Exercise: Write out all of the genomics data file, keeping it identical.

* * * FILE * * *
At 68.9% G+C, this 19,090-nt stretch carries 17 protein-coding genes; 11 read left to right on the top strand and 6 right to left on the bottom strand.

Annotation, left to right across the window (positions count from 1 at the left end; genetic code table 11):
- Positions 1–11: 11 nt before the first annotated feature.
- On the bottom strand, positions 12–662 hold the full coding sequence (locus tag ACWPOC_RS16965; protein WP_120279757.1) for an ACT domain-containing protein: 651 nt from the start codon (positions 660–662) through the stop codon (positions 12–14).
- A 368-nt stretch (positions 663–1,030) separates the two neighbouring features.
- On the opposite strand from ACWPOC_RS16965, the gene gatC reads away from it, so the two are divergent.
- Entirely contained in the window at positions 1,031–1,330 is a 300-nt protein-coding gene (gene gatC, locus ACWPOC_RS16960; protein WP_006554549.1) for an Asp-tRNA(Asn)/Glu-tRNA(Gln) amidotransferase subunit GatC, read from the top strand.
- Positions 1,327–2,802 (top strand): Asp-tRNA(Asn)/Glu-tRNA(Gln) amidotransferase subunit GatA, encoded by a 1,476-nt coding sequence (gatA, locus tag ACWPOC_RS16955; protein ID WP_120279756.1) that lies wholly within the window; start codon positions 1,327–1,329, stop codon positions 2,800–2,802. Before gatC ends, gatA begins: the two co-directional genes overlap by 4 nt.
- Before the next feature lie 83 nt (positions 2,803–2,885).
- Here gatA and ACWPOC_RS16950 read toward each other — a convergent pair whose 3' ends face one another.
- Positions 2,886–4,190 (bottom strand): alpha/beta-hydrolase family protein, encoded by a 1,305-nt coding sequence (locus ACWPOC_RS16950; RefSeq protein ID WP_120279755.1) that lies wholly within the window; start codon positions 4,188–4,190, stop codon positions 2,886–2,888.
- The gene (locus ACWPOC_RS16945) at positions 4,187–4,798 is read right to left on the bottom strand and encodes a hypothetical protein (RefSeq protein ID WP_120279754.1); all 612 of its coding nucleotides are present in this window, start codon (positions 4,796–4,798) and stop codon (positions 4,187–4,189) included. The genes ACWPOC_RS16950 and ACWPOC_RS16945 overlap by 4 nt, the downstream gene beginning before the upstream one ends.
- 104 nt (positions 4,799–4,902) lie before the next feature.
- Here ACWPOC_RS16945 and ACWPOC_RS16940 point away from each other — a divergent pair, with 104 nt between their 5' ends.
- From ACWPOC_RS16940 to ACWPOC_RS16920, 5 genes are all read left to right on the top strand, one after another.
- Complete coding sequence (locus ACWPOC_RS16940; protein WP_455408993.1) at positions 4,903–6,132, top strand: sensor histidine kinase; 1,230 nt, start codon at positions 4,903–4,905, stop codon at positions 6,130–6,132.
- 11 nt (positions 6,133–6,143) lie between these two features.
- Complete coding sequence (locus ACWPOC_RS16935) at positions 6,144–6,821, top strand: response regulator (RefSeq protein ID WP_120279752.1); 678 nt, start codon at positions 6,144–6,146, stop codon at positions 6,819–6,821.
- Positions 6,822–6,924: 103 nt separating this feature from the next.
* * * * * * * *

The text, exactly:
At 68.9% G+C, this 19,090-nt stretch carries 17 protein-coding genes; 11 read left to right on the top strand and 6 right to left on the bottom strand.

Annotation, left to right across the window (positions count from 1 at the left end; genetic code table 11):
- Positions 1–11: 11 nt before the first annotated feature.
- On the bottom strand, positions 12–662 hold the full coding sequence (locus tag ACWPOC_RS16965; protein WP_120279757.1) for an ACT domain-containing protein: 651 nt from the start codon (positions 660–662) through the stop codon (positions 12–14).
- A 368-nt stretch (positions 663–1,030) separates the two neighbouring features.
- On the opposite strand from ACWPOC_RS16965, the gene gatC reads away from it, so the two are divergent.
- Entirely contained in the window at positions 1,031–1,330 is a 300-nt protein-coding gene (gene gatC, locus ACWPOC_RS16960; protein WP_006554549.1) for an Asp-tRNA(Asn)/Glu-tRNA(Gln) amidotransferase subunit GatC, read from the top strand.
- Positions 1,327–2,802 (top strand): Asp-tRNA(Asn)/Glu-tRNA(Gln) amidotransferase subunit GatA, encoded by a 1,476-nt coding sequence (gatA, locus tag ACWPOC_RS16955; protein ID WP_120279756.1) that lies wholly within the window; start codon positions 1,327–1,329, stop codon positions 2,800–2,802. Before gatC ends, gatA begins: the two co-directional genes overlap by 4 nt.
- Before the next feature lie 83 nt (positions 2,803–2,885).
- Here gatA and ACWPOC_RS16950 read toward each other — a convergent pair whose 3' ends face one another.
- Positions 2,886–4,190 (bottom strand): alpha/beta-hydrolase family protein, encoded by a 1,305-nt coding sequence (locus ACWPOC_RS16950; RefSeq protein ID WP_120279755.1) that lies wholly within the window; start codon positions 4,188–4,190, stop codon positions 2,886–2,888.
- The gene (locus ACWPOC_RS16945) at positions 4,187–4,798 is read right to left on the bottom strand and encodes a hypothetical protein (RefSeq protein ID WP_120279754.1); all 612 of its coding nucleotides are present in this window, start codon (positions 4,796–4,798) and stop codon (positions 4,187–4,189) included. The genes ACWPOC_RS16950 and ACWPOC_RS16945 overlap by 4 nt, the downstream gene beginning before the upstream one ends.
- 104 nt (positions 4,799–4,902) lie before the next feature.
- Here ACWPOC_RS16945 and ACWPOC_RS16940 point away from each other — a divergent pair, with 104 nt between their 5' ends.
- From ACWPOC_RS16940 to ACWPOC_RS16920, 5 genes are all read left to right on the top strand, one after another.
- Complete coding sequence (locus ACWPOC_RS16940; protein WP_455408993.1) at positions 4,903–6,132, top strand: sensor histidine kinase; 1,230 nt, start codon at positions 4,903–4,905, stop codon at positions 6,130–6,132.
- 11 nt (positions 6,133–6,143) lie between these two features.
- Complete coding sequence (locus ACWPOC_RS16935) at positions 6,144–6,821, top strand: response regulator (RefSeq protein ID WP_120279752.1); 678 nt, start codon at positions 6,144–6,146, stop codon at positions 6,819–6,821.
- Positions 6,822–6,924: 103 nt separating this feature from the next.